• May
    04

    Pa. town changes name to movie title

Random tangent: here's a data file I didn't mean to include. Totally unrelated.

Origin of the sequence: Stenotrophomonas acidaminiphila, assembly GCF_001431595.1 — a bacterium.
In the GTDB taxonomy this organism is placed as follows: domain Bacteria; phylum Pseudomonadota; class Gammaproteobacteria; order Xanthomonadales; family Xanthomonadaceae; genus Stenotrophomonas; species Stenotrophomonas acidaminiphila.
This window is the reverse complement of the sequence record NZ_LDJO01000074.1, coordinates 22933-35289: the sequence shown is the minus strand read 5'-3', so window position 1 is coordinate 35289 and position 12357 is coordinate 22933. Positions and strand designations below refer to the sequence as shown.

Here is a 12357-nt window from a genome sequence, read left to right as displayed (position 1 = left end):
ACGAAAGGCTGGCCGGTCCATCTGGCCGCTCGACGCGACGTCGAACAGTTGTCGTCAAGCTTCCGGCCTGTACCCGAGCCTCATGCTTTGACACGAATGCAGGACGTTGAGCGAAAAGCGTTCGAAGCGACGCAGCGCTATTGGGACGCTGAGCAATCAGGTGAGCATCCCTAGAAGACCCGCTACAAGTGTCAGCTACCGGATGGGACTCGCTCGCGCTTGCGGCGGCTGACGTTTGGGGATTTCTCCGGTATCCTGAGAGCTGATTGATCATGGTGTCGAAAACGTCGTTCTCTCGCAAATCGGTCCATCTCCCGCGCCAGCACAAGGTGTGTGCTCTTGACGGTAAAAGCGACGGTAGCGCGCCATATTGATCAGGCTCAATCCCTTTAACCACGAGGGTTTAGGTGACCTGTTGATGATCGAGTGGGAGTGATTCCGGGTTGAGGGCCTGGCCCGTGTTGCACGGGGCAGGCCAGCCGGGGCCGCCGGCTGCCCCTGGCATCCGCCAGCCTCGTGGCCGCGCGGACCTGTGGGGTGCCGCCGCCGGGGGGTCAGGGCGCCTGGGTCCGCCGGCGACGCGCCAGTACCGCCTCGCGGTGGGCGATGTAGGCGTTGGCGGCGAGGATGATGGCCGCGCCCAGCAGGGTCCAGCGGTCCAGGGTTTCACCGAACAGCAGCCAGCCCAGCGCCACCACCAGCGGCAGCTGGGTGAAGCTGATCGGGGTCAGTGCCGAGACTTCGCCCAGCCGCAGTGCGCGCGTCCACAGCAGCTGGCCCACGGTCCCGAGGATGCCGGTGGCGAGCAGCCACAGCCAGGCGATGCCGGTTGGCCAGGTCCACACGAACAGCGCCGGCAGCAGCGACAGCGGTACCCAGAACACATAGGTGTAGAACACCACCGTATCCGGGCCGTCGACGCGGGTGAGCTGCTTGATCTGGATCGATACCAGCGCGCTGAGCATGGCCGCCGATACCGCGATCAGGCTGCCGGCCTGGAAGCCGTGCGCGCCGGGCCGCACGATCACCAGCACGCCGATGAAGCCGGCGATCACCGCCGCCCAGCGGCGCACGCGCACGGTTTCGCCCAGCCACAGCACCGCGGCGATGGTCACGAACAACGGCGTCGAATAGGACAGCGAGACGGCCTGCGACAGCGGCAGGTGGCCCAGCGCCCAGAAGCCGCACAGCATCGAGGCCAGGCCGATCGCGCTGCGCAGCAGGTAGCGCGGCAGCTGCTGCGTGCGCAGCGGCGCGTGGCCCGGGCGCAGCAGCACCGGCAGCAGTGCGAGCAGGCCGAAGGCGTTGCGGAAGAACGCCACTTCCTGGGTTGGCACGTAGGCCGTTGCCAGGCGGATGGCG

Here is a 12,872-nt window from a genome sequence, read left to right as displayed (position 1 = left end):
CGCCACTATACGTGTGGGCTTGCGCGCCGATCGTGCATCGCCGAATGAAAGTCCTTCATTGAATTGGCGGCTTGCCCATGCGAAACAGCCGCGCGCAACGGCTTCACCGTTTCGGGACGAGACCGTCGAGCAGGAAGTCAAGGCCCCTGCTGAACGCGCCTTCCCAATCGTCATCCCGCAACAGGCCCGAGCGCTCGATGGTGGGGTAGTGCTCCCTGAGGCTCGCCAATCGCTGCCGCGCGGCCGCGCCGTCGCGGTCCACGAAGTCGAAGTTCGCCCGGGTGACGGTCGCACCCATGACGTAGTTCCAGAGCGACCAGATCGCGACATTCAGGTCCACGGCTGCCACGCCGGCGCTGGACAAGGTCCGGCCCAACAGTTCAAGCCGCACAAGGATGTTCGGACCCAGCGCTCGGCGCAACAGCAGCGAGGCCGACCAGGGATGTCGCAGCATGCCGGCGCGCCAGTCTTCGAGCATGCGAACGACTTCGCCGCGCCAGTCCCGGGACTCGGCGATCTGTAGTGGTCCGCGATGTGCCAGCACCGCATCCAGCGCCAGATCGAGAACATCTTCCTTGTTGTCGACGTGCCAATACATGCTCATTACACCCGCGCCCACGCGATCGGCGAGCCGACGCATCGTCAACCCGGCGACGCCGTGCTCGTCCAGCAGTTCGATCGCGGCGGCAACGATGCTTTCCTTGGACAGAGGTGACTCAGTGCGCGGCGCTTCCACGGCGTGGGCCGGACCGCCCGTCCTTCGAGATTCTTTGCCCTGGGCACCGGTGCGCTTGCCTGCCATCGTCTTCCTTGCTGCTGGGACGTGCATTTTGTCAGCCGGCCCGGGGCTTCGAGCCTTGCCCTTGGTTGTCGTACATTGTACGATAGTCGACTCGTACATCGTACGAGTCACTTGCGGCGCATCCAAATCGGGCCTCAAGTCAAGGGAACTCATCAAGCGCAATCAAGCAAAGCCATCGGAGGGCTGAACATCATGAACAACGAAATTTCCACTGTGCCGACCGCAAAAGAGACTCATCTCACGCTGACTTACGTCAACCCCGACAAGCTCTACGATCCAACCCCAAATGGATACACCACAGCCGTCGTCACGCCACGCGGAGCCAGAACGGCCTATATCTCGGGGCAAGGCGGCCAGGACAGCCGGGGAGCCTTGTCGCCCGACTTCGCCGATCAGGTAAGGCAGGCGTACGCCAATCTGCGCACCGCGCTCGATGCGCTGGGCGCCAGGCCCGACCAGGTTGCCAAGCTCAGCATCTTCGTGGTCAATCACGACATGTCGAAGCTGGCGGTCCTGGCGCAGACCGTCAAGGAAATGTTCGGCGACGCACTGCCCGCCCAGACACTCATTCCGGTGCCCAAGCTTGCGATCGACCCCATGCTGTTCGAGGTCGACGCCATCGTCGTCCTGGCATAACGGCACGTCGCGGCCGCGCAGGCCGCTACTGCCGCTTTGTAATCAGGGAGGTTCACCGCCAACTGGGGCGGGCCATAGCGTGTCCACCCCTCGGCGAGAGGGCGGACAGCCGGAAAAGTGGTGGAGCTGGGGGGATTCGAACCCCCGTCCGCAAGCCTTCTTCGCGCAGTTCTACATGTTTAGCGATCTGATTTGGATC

Flying to Central Pennsylvania in the next 60 days? Make your reservation not for Altoona but for “POM Wonderful Presents: The Greatest Movie Ever Sold.” (Airport code still to come; perhaps NUTS.) Can this be for real? Let’s separate fact from fiction. The city earned $25,000 (real) for changing its name to the title of Morgan Spurlock’s most recent documentary (real), which makes a mockery of how almost anything in America can have a commercial sponsor; he sold several companies the rights to appear in the film. Now, in a version of shaking the pom-poms for the movie, the city’s public trucks are all in the shop, having their new name stenciled on the doors (no, not real). This is not a formal change. The deal for naming rights was brokered with the help of the Sheetz convenience store chain, an Altoona-based company that paid what could total $250,000 (depending on the film’s revenue) for a role, The Associated Press reported. (Seems unreal, but it’s real). Spurlock, after savoring a delicious taste of the city, planned to be at the local premiere on May 4. -posted by Joanne Garrett, Bing Travel Flying to Central Pennsylvania in the next 60 days? Make your reservation not for Altoona but for “POM Wonderful Presents: The Greatest Movie Ever Sold.” (Airport code still to come; perhaps NUTS.) Can this be for real? Let’s separate fact from fiction. The city earned $25,000 (real) for changing its name to the title of Morgan Spurlock’s most recent documentary (real), which makes a mockery of how almost anything in America can have a commercial sponsor; he sold several companies the rights to appear in the film. Now, in a version of shaking the pom-poms for the movie, the city’s public trucks are all in the shop, having their new name stenciled on the doors (no, not real). This is not a formal change. The deal for naming rights was brokered with the help of the Sheetz convenience store chain, an Altoona-based company that paid what could total $250,000 (depending on the film’s revenue) for a role, The Associated Press reported. (Seems unreal, but it’s real). Spurlock, after savoring a delicious taste of the city, planned to be at the local premiere on May 4. -posted by Joanne Garrett, Bing Travel